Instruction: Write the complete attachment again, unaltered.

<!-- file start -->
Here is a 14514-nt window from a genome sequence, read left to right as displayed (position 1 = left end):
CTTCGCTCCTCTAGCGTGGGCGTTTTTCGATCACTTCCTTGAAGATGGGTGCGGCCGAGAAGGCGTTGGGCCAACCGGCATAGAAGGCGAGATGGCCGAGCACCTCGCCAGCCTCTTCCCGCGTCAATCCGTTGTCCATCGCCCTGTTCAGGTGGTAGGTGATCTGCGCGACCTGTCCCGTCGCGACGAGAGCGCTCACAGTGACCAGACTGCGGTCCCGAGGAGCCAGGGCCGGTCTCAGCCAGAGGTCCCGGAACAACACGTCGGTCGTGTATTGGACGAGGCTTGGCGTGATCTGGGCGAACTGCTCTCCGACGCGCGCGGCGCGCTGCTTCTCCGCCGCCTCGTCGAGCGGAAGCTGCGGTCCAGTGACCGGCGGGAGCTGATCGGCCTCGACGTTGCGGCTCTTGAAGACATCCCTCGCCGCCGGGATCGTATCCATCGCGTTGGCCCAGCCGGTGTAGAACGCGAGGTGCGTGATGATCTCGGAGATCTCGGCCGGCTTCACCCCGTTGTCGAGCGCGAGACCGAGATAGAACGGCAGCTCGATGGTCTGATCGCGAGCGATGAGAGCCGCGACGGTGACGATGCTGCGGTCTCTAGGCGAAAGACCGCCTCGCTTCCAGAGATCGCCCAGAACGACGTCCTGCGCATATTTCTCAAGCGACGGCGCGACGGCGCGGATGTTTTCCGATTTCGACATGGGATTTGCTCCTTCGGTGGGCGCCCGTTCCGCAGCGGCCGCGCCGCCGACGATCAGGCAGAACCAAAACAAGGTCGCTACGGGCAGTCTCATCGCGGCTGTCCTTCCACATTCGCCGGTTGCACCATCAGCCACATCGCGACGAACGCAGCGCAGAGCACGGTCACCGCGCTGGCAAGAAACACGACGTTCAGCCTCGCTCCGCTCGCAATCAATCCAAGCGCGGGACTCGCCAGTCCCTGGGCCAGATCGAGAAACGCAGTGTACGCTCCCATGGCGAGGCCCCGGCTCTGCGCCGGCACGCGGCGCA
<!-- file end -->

Here is a 14514-nt window from a genome sequence, read left to right as displayed (position 1 = left end):
CTTCGCTCCTCTAGCGTGGGCGTTTTTCGATCACTTCCTTGAAGATGGGTGCGGCCGAGAAGGCGTTGGGCCAACCGGCATAGAAGGCGAGATGGCCGAGCACCTCGCCAGCCTCTTCCCGCGTCAATCCGTTGTCCATCGCCCTGTTCAGGTGGTAGGTGATCTGCGCGACCTGTCCCGTCGCGACGAGAGCGCTCACAGTGACCAGACTGCGGTCCCGAGGAGCCAGGGCCGGTCTCAGCCAGAGGTCCCGGAACAACACGTCGGTCGTGTATTGGACGAGGCTTGGCGTGATCTGGGCGAACTGCTCTCCGACGCGCGCGGCGCGCTGCTTCTCCGCCGCCTCGTCGAGCGGAAGCTGCGGTCCAGTGACCGGCGGGAGCTGATCGGCCTCGACGTTGCGGCTCTTGAAGACATCCCTCGCCGCCGGGATCGTATCCATCGCGTTGGCCCAGCCGGTGTAGAACGCGAGGTGCGTGATGATCTCGGAGATCTCGGCCGGCTTCACCCCGTTGTCGAGCGCGAGACCGAGATAGAACGGCAGCTCGATGGTCTGATCGCGAGCGATGAGAGCCGCGACGGTGACGATGCTGCGGTCTCTAGGCGAAAGACCGCCTCGCTTCCAGAGATCGCCCAGAACGACGTCCTGCGCATATTTCTCAAGCGACGGCGCGACGGCGCGGATGTTTTCCGATTTCGACATGGGATTTGCTCCTTCGGTGGGCGCCCGTTCCGCAGCGGCCGCGCCGCCGACGATCAGGCAGAACCAAAACAAGGTCGCTACGGGCAGTCTCATCGCGGCTGTCCTTCCACATTCGCCGGTTGCACCATCAGCCACATCGCGACGAACGCAGCGCAGAGCACGGTCACCGCGCTGGCAAGAAACACGACGTTCAGCCTCGCTCCGCTCGCAATCAATCCAAGCGCGGGACTCGCCAGTCCCTGGGCCAGATCGAGAAACGCAGTGTACGCTCCCATGGCGAGGCCCCGGCTCTGCGCCGGCACGCGGCGCA